Hepatitis C and Orphan Diseases Driving Big Biotech
Potential: Geoff Meacham
Source: George S. Mack of
The Life Sciences Report
It may seem counterintuitive that rare diseases might actually
be biotech growth drivers, but Senior Analyst and Managing
Director Geoff Meacham of JPMorgan Chase makes just that case. In
this exclusive interview with
The Life Sciences Report,
Meacham lays out his premise that hepatitis C and orphan
disease drugs can cure the woes of growth-starved investors.
The Life Sciences Report:
Geoff, what is your current theme?
We were very bullish on the biotech group in 2010 and 2011.
Fundamentals are still very good, but I would say we're more
cautious on the performance of the group for all of 2012. One of
the things we pointed out in our 2012 Global Biotech Outlook is
that the tone of the group before 2012, literally last fall, was
very negative. We offered a couple of ideas of what could change
the sentiment very positively. It turns out that a lot of that
stuff actually happened. Deals happened like the Bristol-Myers
Squibb (BMY:NYSE) $2.5 billion (
) acquisition of Inhibitex Inc. (INHX:NASDAQ). That caused a lot
of buzz at our J.P. Morgan Healthcare Conference that we just had
in San Francisco.
The second thing that happened is that a lot of drug launches
that previously were thought to be left for dead, for example,
Dendreon Corp.'s (DNDN:NASDAQ) Provenge (sipuleucel-T) for
prostate cancer and Human Genome Sciences' (HGSI:NASDAQ) Benlysta
(belimumab) for systemic lupus, have actually rekindled and we
have seen an uptick. Dendreon's most recent quarter was good as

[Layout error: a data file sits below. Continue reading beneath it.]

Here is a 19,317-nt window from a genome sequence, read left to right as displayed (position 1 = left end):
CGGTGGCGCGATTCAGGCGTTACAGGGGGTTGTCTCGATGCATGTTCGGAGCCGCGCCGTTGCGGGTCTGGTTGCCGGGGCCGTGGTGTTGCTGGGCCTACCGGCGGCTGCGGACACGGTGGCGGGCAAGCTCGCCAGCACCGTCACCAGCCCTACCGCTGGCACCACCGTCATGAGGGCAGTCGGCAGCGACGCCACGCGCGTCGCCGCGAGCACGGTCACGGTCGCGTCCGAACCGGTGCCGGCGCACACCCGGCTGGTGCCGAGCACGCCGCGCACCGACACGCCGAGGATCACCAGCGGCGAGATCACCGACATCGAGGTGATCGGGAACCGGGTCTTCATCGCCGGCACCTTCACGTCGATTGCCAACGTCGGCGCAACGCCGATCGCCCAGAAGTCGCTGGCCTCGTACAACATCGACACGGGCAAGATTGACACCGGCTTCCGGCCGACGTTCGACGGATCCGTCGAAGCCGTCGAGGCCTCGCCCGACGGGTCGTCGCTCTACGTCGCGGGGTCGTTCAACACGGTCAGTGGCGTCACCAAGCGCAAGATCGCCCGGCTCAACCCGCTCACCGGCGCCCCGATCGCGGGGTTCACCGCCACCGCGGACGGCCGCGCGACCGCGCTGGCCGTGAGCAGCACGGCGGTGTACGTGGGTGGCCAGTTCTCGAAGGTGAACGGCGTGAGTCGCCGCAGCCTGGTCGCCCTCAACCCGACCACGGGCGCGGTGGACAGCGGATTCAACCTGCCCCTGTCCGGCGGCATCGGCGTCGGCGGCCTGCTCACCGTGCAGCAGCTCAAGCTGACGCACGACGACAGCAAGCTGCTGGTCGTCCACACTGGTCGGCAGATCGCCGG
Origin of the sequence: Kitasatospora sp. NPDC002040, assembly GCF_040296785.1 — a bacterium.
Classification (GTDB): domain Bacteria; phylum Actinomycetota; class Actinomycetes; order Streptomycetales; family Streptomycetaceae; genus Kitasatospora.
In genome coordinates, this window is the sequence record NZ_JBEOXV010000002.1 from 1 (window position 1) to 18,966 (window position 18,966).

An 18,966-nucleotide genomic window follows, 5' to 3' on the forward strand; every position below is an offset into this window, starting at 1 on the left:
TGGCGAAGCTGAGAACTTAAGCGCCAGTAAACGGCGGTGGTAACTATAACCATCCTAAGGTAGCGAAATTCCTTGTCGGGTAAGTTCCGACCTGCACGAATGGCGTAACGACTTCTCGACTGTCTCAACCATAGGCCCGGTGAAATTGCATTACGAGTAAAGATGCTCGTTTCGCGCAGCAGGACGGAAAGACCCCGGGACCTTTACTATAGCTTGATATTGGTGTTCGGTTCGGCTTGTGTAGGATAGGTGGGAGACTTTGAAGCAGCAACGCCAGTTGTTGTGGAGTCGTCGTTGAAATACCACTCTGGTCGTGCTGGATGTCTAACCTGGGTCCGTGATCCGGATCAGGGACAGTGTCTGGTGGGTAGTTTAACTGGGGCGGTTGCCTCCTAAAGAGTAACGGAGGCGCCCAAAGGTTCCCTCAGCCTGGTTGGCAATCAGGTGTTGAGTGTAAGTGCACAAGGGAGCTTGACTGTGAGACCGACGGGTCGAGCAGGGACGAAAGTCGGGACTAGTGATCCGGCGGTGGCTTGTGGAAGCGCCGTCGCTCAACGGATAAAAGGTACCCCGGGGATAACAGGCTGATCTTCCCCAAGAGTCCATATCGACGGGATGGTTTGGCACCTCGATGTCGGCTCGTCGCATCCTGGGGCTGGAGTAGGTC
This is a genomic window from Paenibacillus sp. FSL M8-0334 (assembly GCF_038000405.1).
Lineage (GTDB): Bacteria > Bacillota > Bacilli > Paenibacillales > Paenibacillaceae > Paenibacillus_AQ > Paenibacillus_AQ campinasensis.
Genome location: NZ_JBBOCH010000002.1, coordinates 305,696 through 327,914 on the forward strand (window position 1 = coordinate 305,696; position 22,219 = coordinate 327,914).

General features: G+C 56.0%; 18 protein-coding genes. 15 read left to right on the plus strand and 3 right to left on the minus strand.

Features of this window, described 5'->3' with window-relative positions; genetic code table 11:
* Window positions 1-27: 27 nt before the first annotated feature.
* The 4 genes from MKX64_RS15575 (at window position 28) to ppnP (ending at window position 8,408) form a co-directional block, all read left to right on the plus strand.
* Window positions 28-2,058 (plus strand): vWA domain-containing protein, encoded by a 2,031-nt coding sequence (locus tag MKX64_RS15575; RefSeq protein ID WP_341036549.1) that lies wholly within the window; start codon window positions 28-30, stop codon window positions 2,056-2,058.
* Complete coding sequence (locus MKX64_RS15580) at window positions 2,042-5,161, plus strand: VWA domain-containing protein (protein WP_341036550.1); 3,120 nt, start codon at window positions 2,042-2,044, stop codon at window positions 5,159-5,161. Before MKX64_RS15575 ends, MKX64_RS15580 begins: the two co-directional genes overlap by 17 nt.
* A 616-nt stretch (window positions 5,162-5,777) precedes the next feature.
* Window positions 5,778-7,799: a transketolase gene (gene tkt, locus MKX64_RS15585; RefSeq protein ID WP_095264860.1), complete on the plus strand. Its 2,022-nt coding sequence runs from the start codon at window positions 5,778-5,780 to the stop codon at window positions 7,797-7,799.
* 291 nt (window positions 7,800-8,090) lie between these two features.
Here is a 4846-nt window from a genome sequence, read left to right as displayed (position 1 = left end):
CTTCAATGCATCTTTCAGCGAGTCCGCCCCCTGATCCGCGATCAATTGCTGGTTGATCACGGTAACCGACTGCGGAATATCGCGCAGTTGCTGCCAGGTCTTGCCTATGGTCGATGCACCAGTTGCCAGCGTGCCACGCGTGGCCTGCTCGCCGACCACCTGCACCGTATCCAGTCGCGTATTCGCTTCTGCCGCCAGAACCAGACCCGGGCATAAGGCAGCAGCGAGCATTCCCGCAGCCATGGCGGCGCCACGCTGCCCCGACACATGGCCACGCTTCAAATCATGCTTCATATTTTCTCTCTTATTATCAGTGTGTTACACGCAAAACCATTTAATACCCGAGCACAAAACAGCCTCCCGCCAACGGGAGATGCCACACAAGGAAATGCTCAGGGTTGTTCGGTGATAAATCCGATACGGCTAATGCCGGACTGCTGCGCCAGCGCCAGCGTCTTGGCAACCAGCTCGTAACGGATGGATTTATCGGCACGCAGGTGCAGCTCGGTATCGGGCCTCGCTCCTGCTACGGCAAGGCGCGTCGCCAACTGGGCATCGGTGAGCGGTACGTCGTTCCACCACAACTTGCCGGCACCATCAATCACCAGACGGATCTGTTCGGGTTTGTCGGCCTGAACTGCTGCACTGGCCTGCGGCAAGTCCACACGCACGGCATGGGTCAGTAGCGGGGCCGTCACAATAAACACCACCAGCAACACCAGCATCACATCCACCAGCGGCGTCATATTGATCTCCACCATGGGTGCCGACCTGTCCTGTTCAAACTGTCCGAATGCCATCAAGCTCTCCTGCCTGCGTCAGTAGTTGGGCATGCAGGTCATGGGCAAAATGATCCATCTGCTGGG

was Human Genome's. The U.S. launch of Regeneron Pharmaceuticals
Inc.'s (REGN:NASDAQ) Eylea (aflibercept) straight out of the
gates following FDA approval in November was good. I wouldn't say
that the attitude or tone toward drug launches is strong right
now, but it's not nearly as negative as before.
The combination of those things has really set the group on
fire to start the year. Our message to institutional clients is
that we would not broadly chase the group, however. We still feel
like the European economic uncertainty is likely to be a little
bit of a headwind. The upside potential to revenue estimates is
really what drives a lot of these stocks, and it looks more
limited this year than in prior years. That's our sector tone.
It's good, but not very bullish for this year.
Geoff, is there a sweet spot in the market currently as far
as therapeutic focus?
Yes, it is hepatitis C virus (HCV). We've been talking
about that for about two years, and it is still going to be a
tremendous source of interest and innovation, no doubt about it.
I think what's attracted a lot of people is that you can derisk a
hepatitis C asset relatively early. A phase 2 study with a few
hundred patients, or maybe even fewer than 100, can inform the
design and likely outcome of a larger phase 3 study. We've seen
Pharmasset Inc. [acquired by Gilead Sciences Inc. (GILD:NASDAQ)
for $11B on Jan. 17, 2012] and its robust opportunity with
PSI-7977 in hepatitis C. Then in relatively small groups of
patients, we've seen Inhibitex with its INX-189 in phase 2. My
suspicion is that Idenix Pharmaceuticals Inc. (IDIX:NASDAQ) is
probably another [acquisition] candidate, given that it is in
hepatitis C and is in the so-called nuc (nucleotide or nucleoside
analog) class space with IDX-184 in phase 2b. This nuc space is
really hot right now. So hepatitis C is a sweet spot.
I also feel like orphan diseases are a sweet spot. In this
case, ViroPharma Inc. (VPHM:NASDAQ) with its Cinryze (complement
C1 esterase inhibitor) for hereditary angioedema (
) has had a huge run of late. I think it probably still has some
upside although more limited than a name like an Alexion
Pharmaceuticals Inc. (ALXN:NASDAQ) which had a big, big move last
year. Alexion has its orphan disease drug Soliris (eculizumab)
for paroxysmal nocturnal hemoglobulinuria (
), and it was also approved for its second indication atypical